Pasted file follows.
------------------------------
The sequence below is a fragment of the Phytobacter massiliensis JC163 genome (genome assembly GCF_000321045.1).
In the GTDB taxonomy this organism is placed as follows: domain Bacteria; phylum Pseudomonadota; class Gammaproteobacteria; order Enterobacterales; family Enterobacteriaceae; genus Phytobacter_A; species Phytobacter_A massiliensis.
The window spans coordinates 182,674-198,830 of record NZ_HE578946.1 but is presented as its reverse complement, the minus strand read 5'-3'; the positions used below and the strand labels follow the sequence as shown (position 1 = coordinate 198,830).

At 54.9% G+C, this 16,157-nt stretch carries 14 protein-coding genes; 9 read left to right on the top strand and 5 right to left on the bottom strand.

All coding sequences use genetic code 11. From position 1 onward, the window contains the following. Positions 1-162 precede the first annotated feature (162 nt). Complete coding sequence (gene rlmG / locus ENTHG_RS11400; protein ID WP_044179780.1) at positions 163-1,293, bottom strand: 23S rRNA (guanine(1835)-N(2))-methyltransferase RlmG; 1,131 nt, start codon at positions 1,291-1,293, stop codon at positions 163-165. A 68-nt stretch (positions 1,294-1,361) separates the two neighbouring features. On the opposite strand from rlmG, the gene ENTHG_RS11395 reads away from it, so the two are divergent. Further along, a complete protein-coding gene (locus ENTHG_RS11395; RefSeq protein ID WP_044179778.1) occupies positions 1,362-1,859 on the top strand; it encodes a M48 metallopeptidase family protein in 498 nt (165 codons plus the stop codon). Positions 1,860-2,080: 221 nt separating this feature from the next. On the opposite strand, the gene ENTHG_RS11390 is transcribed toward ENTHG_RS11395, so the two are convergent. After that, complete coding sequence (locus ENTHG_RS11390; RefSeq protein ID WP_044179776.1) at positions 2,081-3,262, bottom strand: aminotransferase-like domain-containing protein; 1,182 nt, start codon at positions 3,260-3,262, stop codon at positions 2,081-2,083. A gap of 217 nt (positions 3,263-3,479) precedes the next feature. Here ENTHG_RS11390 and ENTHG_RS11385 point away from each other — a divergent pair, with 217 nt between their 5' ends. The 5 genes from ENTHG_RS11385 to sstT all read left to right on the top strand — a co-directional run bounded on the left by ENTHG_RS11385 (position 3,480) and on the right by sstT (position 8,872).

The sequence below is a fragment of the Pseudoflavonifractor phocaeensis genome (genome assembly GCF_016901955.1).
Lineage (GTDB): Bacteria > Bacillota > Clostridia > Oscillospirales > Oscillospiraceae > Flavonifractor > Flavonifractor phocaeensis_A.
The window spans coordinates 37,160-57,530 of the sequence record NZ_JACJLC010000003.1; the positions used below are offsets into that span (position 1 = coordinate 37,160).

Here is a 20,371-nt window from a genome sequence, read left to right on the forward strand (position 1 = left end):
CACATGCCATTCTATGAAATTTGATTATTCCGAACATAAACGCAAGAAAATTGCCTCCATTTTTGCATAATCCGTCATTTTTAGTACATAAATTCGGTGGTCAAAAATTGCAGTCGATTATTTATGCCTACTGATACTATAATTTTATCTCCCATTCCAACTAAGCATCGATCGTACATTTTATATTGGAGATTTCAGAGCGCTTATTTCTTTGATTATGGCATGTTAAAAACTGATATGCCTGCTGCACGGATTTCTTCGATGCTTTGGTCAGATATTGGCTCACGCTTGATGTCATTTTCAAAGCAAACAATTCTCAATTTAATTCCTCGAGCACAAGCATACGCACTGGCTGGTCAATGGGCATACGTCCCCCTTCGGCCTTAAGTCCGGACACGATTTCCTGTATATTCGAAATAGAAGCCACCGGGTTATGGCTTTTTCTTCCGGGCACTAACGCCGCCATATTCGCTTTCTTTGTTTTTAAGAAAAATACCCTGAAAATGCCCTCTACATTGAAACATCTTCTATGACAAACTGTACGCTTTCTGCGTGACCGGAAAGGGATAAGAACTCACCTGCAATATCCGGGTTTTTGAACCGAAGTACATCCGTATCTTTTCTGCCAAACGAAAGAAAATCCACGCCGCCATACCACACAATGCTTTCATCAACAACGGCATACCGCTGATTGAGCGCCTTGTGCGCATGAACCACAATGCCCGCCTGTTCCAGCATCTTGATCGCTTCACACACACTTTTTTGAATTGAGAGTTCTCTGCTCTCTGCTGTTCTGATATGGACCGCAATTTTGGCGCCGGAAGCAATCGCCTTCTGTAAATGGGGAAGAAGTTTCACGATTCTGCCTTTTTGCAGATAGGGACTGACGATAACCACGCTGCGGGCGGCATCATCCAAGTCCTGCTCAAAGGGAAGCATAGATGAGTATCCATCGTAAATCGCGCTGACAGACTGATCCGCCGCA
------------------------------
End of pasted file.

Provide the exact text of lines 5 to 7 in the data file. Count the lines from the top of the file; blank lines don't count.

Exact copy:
All coding sequences use genetic code 11. From position 1 onward, the window contains the following. Positions 1-162 precede the first annotated feature (162 nt). Complete coding sequence (gene rlmG / locus ENTHG_RS11400; protein ID WP_044179780.1) at positions 163-1,293, bottom strand: 23S rRNA (guanine(1835)-N(2))-methyltransferase RlmG; 1,131 nt, start codon at positions 1,291-1,293, stop codon at positions 163-165. A 68-nt stretch (positions 1,294-1,361) separates the two neighbouring features. On the opposite strand from rlmG, the gene ENTHG_RS11395 reads away from it, so the two are divergent. Further along, a complete protein-coding gene (locus ENTHG_RS11395; RefSeq protein ID WP_044179778.1) occupies positions 1,362-1,859 on the top strand; it encodes a M48 metallopeptidase family protein in 498 nt (165 codons plus the stop codon). Positions 1,860-2,080: 221 nt separating this feature from the next. On the opposite strand, the gene ENTHG_RS11390 is transcribed toward ENTHG_RS11395, so the two are convergent. After that, complete coding sequence (locus ENTHG_RS11390; RefSeq protein ID WP_044179776.1) at positions 2,081-3,262, bottom strand: aminotransferase-like domain-containing protein; 1,182 nt, start codon at positions 3,260-3,262, stop codon at positions 2,081-2,083. A gap of 217 nt (positions 3,263-3,479) precedes the next feature. Here ENTHG_RS11390 and ENTHG_RS11385 point away from each other — a divergent pair, with 217 nt between their 5' ends. The 5 genes from ENTHG_RS11385 to sstT all read left to right on the top strand — a co-directional run bounded on the left by ENTHG_RS11385 (position 3,480) and on the right by sstT (position 8,872).

The sequence below is a fragment of the Pseudoflavonifractor phocaeensis genome (genome assembly GCF_016901955.1).
Lineage (GTDB): Bacteria > Bacillota > Clostridia > Oscillospirales > Oscillospiraceae > Flavonifractor > Flavonifractor phocaeensis_A.